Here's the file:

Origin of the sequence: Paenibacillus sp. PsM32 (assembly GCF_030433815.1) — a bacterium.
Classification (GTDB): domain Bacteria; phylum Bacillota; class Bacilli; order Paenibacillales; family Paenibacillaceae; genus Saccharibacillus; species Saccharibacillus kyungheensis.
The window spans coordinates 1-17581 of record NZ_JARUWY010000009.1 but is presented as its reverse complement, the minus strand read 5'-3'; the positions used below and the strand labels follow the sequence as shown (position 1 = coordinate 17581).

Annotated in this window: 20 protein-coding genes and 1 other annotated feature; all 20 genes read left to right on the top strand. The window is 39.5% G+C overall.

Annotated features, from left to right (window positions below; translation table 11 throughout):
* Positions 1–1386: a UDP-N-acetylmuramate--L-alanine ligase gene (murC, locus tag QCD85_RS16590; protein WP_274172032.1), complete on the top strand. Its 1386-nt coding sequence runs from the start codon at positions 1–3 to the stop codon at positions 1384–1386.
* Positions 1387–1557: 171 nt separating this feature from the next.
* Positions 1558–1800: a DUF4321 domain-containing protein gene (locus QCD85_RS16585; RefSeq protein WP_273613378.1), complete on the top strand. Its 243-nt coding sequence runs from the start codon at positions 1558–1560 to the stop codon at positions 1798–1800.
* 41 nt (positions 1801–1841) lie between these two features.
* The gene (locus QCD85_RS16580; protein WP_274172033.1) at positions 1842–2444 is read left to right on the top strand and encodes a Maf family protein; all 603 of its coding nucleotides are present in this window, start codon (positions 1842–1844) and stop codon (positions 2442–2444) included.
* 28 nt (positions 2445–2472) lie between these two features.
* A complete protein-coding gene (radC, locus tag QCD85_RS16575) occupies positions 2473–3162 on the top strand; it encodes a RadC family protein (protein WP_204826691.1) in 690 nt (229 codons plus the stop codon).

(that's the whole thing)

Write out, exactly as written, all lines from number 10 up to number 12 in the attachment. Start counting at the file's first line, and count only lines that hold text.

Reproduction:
* The gene (locus QCD85_RS16580; protein WP_274172033.1) at positions 1842–2444 is read left to right on the top strand and encodes a Maf family protein; all 603 of its coding nucleotides are present in this window, start codon (positions 1842–1844) and stop codon (positions 2442–2444) included.
* 28 nt (positions 2445–2472) lie between these two features.
* A complete protein-coding gene (radC, locus tag QCD85_RS16575) occupies positions 2473–3162 on the top strand; it encodes a RadC family protein (protein WP_204826691.1) in 690 nt (229 codons plus the stop codon).